14 December 2011

Know Your Styles -- Oatmeal Stout

Oatmeal stout is my favorite style under the category of stout.  If you want to get technical about it all stouts come from the mother style: porter.

Oatmeal stout was actually a dead style for a number of years in England.  The famous beer writer Michael Jackson lamented the loss in his book The World Guide to Beer.  The owner of Merchant Du Vin (Charles Finkel) had Samuel Smith brew one. That beer relaunched interest in the style and now they are a very popular style among American craft breweries and brewpubs.

Oatmeal stouts are most often easy on the ABV ranging from 4% to 6%.  The addition of the oats gives the beer a much fuller mouthfeel that is silky smooth and a little sweet from the oat addition.

Here are things that you are going to get in the style:

Eyes: Oatmeal stouts will with be very dark brown to almost black in color.  They will usually have a massive cap of foam on them from a non-aggressive pour that will range from off-white to tan in color.

Nose: The main player in this beer is going to be the roasted grain smell.  This should be upfront and should be pleasant, but not overpowering. Other flavors can range from coffee, toffee, and in rare instances even dark fruit.  Traditional standards would have the dark fruits as unwanted, but if it tastes good then drink it. The grains used for oatmeal stouts can use pale malt, crystal malt, chocolate malt, black patent malt, roasted barley, and 5 to 15% oatmeal in the mash to give it the name. The style can have up to 30% oatmeal addition, but if you have ever homebrewed an oatmeal stout I can't imagine the mess that would make with that high of an addition of oats.  Hops traditionally are only used for bittering, but some American brewers are a little heavy handed and may exhibit hop aroma if that is the brewers intention.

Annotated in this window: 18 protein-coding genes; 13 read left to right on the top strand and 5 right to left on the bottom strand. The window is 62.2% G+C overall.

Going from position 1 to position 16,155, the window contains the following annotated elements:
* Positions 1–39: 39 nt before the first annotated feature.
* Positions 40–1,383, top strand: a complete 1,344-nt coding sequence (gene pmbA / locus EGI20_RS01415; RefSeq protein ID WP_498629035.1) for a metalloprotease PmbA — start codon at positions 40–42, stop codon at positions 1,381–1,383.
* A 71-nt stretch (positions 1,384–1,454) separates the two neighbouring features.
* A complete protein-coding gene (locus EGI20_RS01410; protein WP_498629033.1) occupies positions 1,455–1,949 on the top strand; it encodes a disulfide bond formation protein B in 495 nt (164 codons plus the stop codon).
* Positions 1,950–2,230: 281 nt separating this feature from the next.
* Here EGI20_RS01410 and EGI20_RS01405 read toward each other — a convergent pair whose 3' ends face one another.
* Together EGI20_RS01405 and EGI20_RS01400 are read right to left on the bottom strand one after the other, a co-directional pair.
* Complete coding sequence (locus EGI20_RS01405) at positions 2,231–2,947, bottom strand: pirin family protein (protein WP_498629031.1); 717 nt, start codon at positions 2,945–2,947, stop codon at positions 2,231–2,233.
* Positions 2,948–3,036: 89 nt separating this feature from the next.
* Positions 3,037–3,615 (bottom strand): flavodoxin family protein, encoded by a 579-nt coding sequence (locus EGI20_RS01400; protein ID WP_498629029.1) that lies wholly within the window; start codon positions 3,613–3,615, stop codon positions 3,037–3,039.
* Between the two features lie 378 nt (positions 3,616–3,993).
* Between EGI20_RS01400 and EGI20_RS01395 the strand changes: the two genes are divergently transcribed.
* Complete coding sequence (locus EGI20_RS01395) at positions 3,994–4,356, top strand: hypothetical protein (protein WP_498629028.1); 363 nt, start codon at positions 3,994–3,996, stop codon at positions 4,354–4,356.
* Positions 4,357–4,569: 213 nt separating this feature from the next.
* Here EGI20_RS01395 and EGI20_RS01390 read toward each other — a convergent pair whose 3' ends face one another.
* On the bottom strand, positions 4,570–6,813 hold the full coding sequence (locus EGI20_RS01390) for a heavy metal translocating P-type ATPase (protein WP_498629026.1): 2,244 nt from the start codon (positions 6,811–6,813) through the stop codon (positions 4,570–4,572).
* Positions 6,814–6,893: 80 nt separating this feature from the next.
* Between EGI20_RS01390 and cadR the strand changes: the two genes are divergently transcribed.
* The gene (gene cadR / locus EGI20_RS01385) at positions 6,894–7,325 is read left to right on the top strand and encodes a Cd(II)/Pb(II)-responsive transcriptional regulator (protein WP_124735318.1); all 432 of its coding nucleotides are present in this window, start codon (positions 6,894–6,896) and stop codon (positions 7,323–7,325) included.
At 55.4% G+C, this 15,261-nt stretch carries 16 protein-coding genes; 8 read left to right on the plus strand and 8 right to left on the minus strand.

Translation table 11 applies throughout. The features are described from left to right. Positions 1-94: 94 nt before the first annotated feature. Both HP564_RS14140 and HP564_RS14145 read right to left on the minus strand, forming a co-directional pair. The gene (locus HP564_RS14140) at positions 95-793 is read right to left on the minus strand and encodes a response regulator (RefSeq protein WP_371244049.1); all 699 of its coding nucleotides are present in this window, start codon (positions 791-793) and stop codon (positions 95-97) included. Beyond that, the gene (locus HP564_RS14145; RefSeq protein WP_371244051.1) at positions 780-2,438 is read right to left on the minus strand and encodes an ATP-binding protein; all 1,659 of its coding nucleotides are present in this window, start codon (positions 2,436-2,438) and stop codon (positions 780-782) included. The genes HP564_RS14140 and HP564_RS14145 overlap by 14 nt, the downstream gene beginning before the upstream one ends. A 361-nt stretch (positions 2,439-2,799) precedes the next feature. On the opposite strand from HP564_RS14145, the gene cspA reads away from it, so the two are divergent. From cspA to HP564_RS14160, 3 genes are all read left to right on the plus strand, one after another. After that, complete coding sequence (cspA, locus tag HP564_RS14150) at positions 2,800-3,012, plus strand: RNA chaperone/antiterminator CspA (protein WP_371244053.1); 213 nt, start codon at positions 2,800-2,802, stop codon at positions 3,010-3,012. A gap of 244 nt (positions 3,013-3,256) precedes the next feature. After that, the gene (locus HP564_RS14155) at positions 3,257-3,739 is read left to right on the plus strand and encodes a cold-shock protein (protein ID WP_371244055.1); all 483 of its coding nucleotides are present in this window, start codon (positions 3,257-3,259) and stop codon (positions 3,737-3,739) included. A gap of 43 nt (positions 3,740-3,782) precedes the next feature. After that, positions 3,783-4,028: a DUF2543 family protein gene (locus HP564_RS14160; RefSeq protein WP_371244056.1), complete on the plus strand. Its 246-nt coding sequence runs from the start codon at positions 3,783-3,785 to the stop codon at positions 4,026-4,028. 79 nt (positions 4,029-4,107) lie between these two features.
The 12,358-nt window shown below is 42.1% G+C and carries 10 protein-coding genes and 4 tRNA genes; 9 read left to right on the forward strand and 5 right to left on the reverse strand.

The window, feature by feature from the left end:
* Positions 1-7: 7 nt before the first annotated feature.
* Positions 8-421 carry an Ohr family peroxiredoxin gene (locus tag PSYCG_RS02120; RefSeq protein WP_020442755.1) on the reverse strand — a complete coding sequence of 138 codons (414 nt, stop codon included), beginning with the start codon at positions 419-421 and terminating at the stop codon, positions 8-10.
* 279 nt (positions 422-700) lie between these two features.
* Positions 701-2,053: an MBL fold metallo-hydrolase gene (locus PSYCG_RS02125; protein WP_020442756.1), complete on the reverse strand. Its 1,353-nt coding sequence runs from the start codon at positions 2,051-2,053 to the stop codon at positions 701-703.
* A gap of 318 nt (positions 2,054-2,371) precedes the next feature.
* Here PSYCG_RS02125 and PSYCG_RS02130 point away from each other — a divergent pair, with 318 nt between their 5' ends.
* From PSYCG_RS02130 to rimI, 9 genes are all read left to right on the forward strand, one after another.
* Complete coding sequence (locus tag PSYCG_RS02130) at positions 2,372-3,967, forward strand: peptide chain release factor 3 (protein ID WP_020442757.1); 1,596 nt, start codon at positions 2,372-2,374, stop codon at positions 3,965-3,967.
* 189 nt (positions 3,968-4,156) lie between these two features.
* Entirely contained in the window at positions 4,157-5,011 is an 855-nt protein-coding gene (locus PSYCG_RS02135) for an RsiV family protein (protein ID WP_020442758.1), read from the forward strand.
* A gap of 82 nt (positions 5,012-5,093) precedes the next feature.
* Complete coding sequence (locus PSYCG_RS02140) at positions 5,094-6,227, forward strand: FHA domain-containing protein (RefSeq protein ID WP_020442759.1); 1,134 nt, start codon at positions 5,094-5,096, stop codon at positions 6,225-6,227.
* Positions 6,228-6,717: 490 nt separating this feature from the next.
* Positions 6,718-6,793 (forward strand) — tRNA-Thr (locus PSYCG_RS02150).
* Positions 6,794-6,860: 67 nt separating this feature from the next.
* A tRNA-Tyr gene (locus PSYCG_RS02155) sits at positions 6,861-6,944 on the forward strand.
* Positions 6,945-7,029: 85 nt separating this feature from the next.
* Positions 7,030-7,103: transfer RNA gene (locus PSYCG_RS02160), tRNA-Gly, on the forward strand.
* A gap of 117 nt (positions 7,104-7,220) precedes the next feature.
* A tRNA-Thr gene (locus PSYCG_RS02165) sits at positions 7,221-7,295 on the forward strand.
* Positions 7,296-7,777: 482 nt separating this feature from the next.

Mouth: This is where oatmeal stouts shine.  The mouth will be full, silky, creamy, and smooth.

Overall: Oatmeal stouts will be roasty, filling, slightly sweet, and satisfying 

Commercial Examples:  Samuel Smith's Oatmeal Stout, Goose Island Oatmeal Stout, Rogue Shakespeare Stout, Velvet Merlin-Firestone Walker Brewing

Local Examples: Barley Island-Brass Knuckles, Lafayette Brewing Company-Black Angus Oatmeal Stout, Zaius - Sun King Brewing Company

Also, if anyone from Three Floyd's reads this blog please bring back the greatest oatmeal stout of them all: Hell's Black Intelligencer.



  1. Pssst.... Goose Island retired Oatmeal Stout.

  2. They did, but they will be brewing it again in New York.

  3. Fountain Square Brewing's seasonal or special beer is oatmeal stout right now.

  4. No shit?! That's great news. I always liked Goose Island's Oatmeal Stout.

  5. Fountain Square's oatmeal stout is quite tasty.

  6. Founder's Breakfast Stout is also good.

  7. Tuxedo Park Brewers Supply Pro Tip: Lightly toast your oatmeal before brewing your home brewed oatmeal stout to bring out a velvety awesomeness and a nice toasty finish to the final beer. Come by the shop in Fountain Square for more tips! http://www.tuxedoparkbrewers.com/

  8. Hell's Black Intelligencer is so good! I was fortunate enough to get a growler of it for my birthday last year! Come on 3F, bring it back!